I never wanted to be part of the 9-5 job scene, a fact I knew from pretty early on in my working years. I got my master’s degree in NYC, hoping to be part of the publishing world, but quickly found the corporate environment stifling and unfulfilling.
The position I wanted (copyeditor) didn’t really exist in the corporate ladder structure until one spent at least 7 years in the job… and even then, it was only part of the job responsibilities. I wanted to copyedit—period. I spent time in some editorial 9-5 positions because I needed experience to launch into freelancing. But I struck out on my own as soon as could. In fact, I took odd freelancing jobs even before I graduated so I could build a resume and reputation.
Some would describe freelancing as a fundamentally unstable situation (and thus that the people who freelance need some sort of protection), but this is a shallow and very limited view. I (and millions of others) choose freelancing and everything that comes with it… and that includes flexibility, power over what we earn, the jobs we sign up for, and how we use our time and resources.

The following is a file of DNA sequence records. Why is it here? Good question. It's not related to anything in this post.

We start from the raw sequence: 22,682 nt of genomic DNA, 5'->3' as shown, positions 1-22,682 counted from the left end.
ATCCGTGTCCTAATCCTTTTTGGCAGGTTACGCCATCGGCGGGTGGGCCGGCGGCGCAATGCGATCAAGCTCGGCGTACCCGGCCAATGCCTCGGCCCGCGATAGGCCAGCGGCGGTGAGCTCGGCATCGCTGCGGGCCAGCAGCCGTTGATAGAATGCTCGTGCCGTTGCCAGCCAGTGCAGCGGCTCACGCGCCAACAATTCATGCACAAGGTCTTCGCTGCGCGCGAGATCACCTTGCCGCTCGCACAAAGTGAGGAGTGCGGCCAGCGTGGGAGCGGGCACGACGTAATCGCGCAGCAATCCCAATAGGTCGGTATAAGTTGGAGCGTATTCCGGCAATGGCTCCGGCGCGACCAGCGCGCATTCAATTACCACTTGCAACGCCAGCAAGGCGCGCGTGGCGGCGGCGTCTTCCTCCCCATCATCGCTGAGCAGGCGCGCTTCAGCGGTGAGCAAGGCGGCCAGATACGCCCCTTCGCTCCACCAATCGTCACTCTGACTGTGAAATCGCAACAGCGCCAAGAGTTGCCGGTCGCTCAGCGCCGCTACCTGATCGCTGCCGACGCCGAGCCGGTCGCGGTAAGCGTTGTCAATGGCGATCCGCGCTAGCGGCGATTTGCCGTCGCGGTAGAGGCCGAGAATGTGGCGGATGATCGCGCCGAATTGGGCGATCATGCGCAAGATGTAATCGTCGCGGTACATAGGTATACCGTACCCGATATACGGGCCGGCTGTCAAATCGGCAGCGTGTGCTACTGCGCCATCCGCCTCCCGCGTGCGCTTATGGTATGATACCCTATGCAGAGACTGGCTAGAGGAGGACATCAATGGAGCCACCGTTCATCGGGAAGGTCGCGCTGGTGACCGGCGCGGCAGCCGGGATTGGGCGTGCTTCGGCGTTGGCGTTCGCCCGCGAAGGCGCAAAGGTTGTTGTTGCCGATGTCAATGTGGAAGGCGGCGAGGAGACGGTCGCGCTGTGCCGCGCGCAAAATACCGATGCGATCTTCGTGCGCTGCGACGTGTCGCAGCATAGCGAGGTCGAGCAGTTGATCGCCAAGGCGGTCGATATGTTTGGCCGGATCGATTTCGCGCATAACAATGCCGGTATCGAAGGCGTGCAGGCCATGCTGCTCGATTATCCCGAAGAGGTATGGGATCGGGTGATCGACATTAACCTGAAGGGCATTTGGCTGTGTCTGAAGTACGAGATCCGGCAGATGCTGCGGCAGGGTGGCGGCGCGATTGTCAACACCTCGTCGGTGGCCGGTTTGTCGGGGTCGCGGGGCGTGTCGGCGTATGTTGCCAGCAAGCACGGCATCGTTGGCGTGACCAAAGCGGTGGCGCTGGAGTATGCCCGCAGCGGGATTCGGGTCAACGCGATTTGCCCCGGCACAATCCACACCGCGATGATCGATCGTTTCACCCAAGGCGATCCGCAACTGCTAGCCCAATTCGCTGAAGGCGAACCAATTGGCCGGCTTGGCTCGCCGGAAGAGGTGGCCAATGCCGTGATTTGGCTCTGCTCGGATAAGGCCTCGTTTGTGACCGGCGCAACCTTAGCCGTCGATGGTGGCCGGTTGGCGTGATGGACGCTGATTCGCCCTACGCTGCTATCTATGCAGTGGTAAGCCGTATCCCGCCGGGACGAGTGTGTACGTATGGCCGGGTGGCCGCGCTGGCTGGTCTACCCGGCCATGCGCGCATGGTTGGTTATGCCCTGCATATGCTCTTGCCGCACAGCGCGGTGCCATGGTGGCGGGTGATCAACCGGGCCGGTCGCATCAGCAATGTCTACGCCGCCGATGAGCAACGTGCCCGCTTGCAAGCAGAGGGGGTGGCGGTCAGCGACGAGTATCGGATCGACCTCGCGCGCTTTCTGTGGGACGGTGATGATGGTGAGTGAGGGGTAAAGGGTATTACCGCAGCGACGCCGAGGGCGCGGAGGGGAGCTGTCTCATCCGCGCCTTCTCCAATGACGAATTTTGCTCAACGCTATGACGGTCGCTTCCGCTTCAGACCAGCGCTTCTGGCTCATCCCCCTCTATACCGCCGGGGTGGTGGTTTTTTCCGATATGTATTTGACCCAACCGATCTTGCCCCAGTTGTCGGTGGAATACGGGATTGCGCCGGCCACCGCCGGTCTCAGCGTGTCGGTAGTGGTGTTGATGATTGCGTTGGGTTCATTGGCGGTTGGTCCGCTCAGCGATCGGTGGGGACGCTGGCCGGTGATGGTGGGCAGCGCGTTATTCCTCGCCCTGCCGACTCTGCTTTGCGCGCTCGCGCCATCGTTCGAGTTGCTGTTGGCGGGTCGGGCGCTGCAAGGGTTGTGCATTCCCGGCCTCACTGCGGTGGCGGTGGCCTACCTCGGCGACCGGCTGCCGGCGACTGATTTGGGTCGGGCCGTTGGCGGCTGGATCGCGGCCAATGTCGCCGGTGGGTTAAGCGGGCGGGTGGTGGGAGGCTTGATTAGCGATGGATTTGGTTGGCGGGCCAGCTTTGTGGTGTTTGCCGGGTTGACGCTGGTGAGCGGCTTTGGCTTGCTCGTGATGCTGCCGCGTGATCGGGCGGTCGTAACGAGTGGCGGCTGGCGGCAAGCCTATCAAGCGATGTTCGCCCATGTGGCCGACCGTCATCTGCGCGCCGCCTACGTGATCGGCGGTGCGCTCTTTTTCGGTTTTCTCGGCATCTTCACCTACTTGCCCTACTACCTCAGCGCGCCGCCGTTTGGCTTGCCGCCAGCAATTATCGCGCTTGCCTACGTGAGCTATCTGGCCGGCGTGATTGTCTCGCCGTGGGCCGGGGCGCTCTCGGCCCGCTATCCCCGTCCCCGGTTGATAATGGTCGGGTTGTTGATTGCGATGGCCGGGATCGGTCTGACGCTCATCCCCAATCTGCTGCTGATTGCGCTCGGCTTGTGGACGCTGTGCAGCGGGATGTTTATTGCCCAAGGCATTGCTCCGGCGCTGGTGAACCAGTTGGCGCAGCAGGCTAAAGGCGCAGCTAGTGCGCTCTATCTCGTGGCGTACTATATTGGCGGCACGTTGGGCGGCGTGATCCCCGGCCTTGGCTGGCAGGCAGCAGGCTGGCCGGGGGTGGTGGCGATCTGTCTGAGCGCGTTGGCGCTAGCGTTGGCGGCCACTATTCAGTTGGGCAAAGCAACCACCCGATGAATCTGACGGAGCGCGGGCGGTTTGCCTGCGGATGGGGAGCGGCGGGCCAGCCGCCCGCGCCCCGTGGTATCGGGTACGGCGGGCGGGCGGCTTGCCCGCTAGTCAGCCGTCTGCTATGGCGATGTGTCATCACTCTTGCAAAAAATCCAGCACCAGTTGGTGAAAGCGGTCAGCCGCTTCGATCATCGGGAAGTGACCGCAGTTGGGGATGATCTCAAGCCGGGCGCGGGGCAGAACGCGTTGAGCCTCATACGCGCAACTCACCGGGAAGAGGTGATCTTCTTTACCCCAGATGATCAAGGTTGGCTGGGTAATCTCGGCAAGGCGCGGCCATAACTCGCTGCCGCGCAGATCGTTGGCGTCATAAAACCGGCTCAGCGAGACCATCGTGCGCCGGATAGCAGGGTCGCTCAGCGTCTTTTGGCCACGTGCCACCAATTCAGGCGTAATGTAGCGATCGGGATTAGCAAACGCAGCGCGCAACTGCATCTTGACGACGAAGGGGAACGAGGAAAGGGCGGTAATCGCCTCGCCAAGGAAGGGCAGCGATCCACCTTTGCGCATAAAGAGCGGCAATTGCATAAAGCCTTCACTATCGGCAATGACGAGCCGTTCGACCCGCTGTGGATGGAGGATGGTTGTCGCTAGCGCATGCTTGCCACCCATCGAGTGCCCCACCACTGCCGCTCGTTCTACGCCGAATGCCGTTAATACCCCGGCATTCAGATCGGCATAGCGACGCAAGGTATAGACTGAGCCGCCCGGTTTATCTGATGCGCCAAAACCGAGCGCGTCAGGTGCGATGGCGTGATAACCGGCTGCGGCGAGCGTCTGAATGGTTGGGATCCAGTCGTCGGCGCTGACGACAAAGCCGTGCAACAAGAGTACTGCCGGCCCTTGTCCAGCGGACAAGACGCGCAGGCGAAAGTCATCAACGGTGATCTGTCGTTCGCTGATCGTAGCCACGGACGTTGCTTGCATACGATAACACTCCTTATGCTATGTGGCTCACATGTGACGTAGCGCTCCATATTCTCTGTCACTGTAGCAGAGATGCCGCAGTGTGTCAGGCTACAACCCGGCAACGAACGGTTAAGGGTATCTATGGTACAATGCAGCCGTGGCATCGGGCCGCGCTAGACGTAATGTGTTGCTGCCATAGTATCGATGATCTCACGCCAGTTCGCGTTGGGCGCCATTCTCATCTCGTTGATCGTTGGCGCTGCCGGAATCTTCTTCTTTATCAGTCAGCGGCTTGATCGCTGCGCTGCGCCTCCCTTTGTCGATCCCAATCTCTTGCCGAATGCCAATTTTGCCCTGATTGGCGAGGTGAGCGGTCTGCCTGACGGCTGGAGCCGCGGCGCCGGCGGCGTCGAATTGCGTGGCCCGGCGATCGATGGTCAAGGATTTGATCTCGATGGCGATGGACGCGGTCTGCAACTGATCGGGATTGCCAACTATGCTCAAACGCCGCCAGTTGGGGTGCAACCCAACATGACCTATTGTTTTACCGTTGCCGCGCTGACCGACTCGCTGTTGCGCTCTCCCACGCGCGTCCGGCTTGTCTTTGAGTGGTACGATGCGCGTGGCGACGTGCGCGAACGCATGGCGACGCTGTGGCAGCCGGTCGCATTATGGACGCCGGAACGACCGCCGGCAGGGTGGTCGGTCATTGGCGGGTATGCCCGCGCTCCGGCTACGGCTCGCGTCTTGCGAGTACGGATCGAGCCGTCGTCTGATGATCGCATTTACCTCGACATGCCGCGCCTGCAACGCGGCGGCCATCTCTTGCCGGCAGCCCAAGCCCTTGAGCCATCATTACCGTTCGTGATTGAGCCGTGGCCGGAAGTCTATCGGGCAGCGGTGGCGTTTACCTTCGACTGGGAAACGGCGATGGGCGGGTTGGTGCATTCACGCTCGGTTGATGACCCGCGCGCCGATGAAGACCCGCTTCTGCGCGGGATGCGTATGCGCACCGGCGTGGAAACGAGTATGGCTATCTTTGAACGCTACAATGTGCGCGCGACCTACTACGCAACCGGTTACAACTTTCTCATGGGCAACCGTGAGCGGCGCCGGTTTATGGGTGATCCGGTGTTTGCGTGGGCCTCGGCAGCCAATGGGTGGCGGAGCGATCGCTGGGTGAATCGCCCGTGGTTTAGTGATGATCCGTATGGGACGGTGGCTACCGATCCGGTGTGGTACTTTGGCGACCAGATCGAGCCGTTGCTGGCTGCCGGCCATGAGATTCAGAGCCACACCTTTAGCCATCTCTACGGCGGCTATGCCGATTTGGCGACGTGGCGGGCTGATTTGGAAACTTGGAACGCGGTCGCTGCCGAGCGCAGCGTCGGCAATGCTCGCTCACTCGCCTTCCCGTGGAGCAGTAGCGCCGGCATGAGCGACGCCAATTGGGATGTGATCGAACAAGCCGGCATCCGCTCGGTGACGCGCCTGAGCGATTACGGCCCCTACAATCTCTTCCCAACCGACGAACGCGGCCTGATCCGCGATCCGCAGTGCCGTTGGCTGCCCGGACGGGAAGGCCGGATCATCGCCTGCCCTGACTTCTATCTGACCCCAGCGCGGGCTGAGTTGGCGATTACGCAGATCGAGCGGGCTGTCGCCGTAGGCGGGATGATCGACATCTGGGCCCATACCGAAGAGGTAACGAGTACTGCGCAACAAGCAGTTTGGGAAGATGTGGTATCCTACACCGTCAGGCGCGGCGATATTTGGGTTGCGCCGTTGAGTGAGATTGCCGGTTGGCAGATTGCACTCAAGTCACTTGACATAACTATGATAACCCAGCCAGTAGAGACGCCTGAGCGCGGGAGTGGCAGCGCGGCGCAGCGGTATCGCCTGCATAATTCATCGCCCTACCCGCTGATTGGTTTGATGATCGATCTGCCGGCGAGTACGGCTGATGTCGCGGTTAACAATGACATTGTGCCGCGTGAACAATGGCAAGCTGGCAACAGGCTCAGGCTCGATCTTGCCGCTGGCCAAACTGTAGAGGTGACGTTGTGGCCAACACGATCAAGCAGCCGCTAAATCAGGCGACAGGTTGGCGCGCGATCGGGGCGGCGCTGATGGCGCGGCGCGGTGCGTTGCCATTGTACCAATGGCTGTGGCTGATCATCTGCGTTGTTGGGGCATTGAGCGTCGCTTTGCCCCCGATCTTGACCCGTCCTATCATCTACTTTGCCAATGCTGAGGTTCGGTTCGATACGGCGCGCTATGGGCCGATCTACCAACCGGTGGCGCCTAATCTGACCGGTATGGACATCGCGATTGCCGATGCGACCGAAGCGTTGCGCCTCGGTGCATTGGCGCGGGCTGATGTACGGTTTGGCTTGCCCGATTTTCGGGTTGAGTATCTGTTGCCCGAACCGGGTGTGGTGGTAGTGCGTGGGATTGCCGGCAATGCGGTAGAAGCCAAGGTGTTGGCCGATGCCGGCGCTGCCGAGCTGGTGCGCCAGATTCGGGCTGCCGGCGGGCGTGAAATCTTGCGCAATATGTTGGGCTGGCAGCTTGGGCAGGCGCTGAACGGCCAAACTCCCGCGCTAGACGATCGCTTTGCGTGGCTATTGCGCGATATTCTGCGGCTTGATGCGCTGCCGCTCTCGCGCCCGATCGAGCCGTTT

Some have noted that they are subject to meager wages—but who signed up for those terms? I am in charge of my terms. If I don’t like it, I don’t need to say yes. If I say yes to less-than-desirable terms, that’s on me. We don’t need or want someone to “protect” us.
It is our responsibility to protect us, and we will not outsource that to anybody. A 9-5 can burn an employee just as much as a freelancing client. It may seem that a 9-5 is more secure, but let me tell you this: My family is better off, I am better off professionally and personally, and my community is better off when I can operate on my own timeline and on my own terms. I have only ever wanted to freelance, and as an American, I am entitled to work how I wish.